Turkey frying made easy
To fry or to roast, that is the question. While most people choose to roast their turkeys for Thanksgiving Day, many would argue that frying is the way to go. It creates a juicy, perfectly browned turkey that oozes with deliciousness. Plus, it’s a heck of a lot more fun than roasting (and dare I say more delicious, if you’re brave enough to try it)!
How to fry a perfect Thanksgiving turkey
Step 1: Prep the turkey
Similar to roasting, completely thaw your turkey before frying. You can thaw it in the fridge for a few days or submerge in cold water until thawed, changing the water every 30 minutes. Once thawed, pat the turkey dry and remove the neck and giblets from the cavity. Season the turkey with your choice of seasonings, such as salt, pepper, poultry seasoning, and paprika. Allow the turkey to sit at room temperature for an hour or two before frying.
Step 2: Preheat the fryer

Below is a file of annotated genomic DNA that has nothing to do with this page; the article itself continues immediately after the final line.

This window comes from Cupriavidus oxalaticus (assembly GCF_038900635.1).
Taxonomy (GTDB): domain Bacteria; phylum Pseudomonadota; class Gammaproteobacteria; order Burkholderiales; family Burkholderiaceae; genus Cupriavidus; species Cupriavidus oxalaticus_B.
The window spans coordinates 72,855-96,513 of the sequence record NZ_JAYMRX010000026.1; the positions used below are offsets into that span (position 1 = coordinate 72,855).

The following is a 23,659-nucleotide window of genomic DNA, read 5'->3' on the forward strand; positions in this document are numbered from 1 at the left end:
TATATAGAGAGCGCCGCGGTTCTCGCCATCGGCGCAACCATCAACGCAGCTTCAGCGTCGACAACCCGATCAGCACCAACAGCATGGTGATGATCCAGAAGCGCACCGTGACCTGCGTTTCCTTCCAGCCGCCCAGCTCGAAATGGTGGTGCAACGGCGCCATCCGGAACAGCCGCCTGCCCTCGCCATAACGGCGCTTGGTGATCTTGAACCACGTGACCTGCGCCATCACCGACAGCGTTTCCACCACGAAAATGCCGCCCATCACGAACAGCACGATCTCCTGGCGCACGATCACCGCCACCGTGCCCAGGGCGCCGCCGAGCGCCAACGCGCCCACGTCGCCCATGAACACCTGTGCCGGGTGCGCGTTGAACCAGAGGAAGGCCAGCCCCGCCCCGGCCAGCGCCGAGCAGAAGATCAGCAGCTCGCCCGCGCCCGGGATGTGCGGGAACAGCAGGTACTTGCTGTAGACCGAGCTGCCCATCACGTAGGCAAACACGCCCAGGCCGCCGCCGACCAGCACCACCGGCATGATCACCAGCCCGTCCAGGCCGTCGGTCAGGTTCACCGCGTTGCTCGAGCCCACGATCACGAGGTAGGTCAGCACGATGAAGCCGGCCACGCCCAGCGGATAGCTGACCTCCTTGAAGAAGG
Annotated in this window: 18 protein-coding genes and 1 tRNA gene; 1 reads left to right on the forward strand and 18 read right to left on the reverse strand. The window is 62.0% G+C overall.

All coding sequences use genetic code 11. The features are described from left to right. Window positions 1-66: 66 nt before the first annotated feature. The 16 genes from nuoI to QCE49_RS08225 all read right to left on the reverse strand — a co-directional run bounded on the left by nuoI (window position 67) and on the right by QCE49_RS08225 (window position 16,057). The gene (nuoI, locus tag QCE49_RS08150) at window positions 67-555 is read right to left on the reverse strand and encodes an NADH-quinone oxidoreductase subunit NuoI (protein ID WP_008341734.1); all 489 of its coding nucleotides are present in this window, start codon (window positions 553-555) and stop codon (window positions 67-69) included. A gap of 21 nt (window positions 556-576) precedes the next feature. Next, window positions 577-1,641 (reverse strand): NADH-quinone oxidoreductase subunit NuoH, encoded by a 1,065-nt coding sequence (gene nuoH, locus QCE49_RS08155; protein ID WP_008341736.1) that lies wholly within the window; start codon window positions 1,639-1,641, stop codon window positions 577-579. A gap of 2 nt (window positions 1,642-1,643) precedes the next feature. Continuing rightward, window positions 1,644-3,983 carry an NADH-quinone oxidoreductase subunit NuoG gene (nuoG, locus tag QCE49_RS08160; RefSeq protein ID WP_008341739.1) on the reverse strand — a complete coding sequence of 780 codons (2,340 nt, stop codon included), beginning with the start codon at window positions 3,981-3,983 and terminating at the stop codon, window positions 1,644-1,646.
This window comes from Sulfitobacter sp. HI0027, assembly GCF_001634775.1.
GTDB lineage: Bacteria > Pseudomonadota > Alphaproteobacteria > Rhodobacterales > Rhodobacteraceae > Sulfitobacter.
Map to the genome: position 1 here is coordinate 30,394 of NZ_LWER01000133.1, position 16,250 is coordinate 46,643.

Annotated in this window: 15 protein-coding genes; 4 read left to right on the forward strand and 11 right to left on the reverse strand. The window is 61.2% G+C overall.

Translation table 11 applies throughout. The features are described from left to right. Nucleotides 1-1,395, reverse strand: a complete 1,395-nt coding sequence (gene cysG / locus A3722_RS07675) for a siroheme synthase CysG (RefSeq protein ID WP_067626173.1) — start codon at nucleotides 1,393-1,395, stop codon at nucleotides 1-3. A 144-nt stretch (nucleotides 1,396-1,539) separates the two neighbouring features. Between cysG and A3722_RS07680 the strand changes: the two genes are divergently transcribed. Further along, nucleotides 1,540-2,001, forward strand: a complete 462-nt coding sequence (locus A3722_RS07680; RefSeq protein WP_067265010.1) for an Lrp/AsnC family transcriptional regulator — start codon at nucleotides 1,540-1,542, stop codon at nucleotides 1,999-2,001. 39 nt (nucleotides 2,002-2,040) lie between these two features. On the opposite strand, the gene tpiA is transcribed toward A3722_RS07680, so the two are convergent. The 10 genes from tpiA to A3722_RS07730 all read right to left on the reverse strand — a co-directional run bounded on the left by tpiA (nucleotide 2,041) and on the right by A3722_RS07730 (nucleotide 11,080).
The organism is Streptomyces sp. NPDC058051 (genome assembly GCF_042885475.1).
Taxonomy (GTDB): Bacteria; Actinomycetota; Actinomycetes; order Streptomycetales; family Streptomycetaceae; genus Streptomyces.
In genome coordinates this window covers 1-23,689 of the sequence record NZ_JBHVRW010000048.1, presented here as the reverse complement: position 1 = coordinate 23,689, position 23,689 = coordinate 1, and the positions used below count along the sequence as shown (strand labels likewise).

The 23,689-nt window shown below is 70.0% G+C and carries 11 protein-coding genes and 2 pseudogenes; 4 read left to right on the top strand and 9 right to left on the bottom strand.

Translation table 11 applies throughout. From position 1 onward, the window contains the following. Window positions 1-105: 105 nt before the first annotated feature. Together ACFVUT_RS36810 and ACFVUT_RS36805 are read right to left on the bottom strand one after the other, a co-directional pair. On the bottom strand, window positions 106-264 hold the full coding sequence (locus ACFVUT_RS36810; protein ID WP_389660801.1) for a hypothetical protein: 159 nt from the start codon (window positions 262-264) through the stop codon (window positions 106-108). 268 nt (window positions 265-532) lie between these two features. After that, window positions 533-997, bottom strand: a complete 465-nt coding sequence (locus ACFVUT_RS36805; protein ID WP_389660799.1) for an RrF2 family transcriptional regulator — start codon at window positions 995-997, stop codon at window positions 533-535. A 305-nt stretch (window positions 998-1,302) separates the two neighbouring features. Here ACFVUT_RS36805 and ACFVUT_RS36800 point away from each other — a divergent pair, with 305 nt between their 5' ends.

Slowly pour the oil into the deep fryer, making sure not to fill the oil higher than the maximum fill line. While any vegetable oil will work, peanut oil is recommended and tends to work the best when frying turkeys. Preheat the oil to 375 degrees Fahrenheit.
Tip: Use your deep fryer outside only and over non-combustible surfaces, such as concrete or brick. Never fry over wood or plastic.
Step 3: Lower the turkey into the oil and fry
Very slowly and carefully, lower the turkey into the preheated oil, doing your best to make sure the turkey is fully submerged (if parts of the turkey aren’t submerged, that’s OK. It will still cook properly). Your turkey should need 3-4 minutes of frying time per pound, so have your timer handy. Once the dark meat reaches 180 degrees Fahrenheit and the white meat reaches 170 degrees Fahrenheit, your bird is done.
Step 4: Remove and let cool
As soon as the internal temperatures have been reached, turn the burner off and carefully raise your turkey out from the oil and place onto paper towels to drain. Allow the turkey to rest for 30 minutes before carving. Once carved, enjoy your moist, succulent meat along with your other favorite Thanksgiving sides!
If you’re looking for a unique fried turkey recipe, check out this amazing Deep Fried Sriracha Turkey from Tori Avey!